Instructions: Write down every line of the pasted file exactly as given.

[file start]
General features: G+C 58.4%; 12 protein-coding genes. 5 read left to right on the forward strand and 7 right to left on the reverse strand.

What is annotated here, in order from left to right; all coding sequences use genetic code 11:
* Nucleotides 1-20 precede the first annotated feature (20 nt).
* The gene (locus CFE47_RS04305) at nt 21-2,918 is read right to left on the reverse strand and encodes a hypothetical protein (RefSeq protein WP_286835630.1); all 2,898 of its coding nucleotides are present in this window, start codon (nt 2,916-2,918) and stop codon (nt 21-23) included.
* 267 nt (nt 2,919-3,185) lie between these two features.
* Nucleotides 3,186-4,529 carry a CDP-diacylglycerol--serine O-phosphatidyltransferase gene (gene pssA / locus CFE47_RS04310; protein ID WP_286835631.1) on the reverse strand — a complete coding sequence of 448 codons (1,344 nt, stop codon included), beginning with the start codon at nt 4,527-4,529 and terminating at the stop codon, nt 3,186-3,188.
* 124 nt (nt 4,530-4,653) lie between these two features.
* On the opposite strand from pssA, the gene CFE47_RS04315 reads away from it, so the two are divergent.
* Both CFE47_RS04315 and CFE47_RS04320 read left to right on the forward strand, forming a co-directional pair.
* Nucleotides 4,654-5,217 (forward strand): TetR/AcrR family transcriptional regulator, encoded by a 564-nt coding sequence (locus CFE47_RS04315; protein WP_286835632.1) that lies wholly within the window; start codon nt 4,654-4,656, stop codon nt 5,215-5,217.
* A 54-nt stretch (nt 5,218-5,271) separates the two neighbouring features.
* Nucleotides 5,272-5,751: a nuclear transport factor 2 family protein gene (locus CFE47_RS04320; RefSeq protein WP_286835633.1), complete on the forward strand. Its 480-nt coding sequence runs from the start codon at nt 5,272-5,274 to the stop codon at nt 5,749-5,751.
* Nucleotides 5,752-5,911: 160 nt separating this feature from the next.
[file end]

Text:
General features: G+C 58.4%; 12 protein-coding genes. 5 read left to right on the forward strand and 7 right to left on the reverse strand.

What is annotated here, in order from left to right; all coding sequences use genetic code 11:
* Nucleotides 1-20 precede the first annotated feature (20 nt).
* The gene (locus CFE47_RS04305) at nt 21-2,918 is read right to left on the reverse strand and encodes a hypothetical protein (RefSeq protein WP_286835630.1); all 2,898 of its coding nucleotides are present in this window, start codon (nt 2,916-2,918) and stop codon (nt 21-23) included.
* 267 nt (nt 2,919-3,185) lie between these two features.
* Nucleotides 3,186-4,529 carry a CDP-diacylglycerol--serine O-phosphatidyltransferase gene (gene pssA / locus CFE47_RS04310; protein ID WP_286835631.1) on the reverse strand — a complete coding sequence of 448 codons (1,344 nt, stop codon included), beginning with the start codon at nt 4,527-4,529 and terminating at the stop codon, nt 3,186-3,188.
* 124 nt (nt 4,530-4,653) lie between these two features.
* On the opposite strand from pssA, the gene CFE47_RS04315 reads away from it, so the two are divergent.
* Both CFE47_RS04315 and CFE47_RS04320 read left to right on the forward strand, forming a co-directional pair.
* Nucleotides 4,654-5,217 (forward strand): TetR/AcrR family transcriptional regulator, encoded by a 564-nt coding sequence (locus CFE47_RS04315; protein WP_286835632.1) that lies wholly within the window; start codon nt 4,654-4,656, stop codon nt 5,215-5,217.
* A 54-nt stretch (nt 5,218-5,271) separates the two neighbouring features.
* Nucleotides 5,272-5,751: a nuclear transport factor 2 family protein gene (locus CFE47_RS04320; RefSeq protein WP_286835633.1), complete on the forward strand. Its 480-nt coding sequence runs from the start codon at nt 5,272-5,274 to the stop codon at nt 5,749-5,751.
* Nucleotides 5,752-5,911: 160 nt separating this feature from the next.